Archive for March, 2008

Straight Talk to the Candidates From the Mid-Road

March 31, 2008

   As Sen. John McCain whips around the country in his Straight Talk Express, Sen. Obama offers us change and hope, and Sen. Clinton dodges gunfire, can I, as a guy out there in the American heartland, say something to each of you? 

   I’ve watched this topsy-turvy election from the beginning. It’s got to be the wildest and craziest I’ve ever seen. I’ve listened to many of the talk radio people and read columns from the New York Times to everyone else. I think all three of you sincerely want to be President. I’m not sure of your motives yet, but who can really know them? However, here are some observations for each of you. 

   Sen. Obama, I would have left Rev. Wright in the dust long ago because being a church member I know how the talk gets around and I just don’t believe you didn’t know about all this racist ranting.   However, I do admire your loyalty to him. What’s irking me is all this blather about a nutty uncle. Tell us some things he actually did besides marry you and baptize your kids that helped you, inspired you. Yeah, we know about the whole hope thing. But what did he do for you personally? Come to visit when someone was seriously ill? Offer counsel in a time of crisis? Stand by you no matter what in tough times? Be specific. I’m willing to believe you have good reasons for sticking with this reverend whom the press has portrayed as a total nut-job. I’m sure the nut-job material isn’t what grabbed you. So what’s the deal? Who is this guy really to you? You give me something I can understand and hang onto, I might consider voting for you. Right now, though, it looks like you’re either lazy about dealing with real problems, stupid, or buying into something you can’t tell us about – but which we suspect: that you really are all about race.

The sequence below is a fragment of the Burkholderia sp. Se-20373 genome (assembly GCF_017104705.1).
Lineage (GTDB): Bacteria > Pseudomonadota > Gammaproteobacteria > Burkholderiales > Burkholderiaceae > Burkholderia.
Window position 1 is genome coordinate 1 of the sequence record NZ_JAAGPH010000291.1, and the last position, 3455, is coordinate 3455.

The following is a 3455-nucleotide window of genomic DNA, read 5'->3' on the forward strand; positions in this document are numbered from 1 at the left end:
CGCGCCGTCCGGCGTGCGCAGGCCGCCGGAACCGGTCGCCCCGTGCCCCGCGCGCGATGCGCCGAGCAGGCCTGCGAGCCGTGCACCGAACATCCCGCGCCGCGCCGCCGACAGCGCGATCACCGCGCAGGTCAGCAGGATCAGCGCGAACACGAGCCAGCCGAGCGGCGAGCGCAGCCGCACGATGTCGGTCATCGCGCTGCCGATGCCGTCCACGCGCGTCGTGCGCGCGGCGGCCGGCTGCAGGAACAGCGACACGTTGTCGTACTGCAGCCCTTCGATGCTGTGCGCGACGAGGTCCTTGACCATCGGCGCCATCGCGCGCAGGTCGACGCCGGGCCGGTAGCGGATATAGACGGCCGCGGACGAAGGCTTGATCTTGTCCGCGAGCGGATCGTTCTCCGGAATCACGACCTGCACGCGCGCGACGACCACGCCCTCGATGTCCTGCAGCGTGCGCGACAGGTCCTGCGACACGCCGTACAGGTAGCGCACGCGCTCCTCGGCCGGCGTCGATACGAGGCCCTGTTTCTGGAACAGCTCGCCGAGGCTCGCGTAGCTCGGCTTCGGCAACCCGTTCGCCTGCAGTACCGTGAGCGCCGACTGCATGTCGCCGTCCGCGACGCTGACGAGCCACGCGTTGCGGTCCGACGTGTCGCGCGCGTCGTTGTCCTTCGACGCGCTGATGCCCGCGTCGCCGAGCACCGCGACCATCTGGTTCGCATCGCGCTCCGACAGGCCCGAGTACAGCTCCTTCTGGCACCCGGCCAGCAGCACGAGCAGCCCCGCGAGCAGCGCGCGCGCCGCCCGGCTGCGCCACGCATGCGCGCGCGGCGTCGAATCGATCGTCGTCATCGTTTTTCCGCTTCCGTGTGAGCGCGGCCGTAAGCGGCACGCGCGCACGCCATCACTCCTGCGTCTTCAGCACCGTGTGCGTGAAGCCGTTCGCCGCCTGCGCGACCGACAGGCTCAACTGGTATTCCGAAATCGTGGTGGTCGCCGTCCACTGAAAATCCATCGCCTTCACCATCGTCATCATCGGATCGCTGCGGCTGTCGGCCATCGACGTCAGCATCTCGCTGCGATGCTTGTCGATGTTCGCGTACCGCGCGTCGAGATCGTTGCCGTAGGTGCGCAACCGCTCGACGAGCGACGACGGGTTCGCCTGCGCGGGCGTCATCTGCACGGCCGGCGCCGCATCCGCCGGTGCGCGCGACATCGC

Sen. McCain, I do like your commitment to our military and the war against jihadism. I loved the way you handled the New York Times debacle accusing you of all those dastardly deeds with that lobbyist. Good for you. Stick it to them. On the other hand, I’d like to see some of the rock-hard issues you’re committed to, platform-wise. I realize you’re the Republican “Maverick.” That’s fine and in some ways appealing. But what about abortion? Family? Rising pregnancies outside of marriage? The liberal social engineering agenda? Get specific. Don’t just make promises about getting Osama bin Laden. At this time, I don’t much care about him. I’d like to see some real details about the things that matter. Take a note from Sen. Clinton about that one. 

   Finally, Sen. Clinton. You know, I want to like you. First woman president, all that? But look, if you want my trust and my vote, simply stop lying about so many things. In just the last month there’s your contention that you were always against NAFTA, the sniper fire in Tuzla, and the Irish peace process, all of them rankly exposed as lies. Man, does God have to write it in the sky for you? For me, this lack of character and integrity is a deal-killer. All you have to do is tell the truth. Even if it’s not very savory, most Americans are highly forgiving about such things. Of course, if you do have a lot to hide, which is the way it looks, then keep lying away. I don’t think Americans will elect another liar from any party.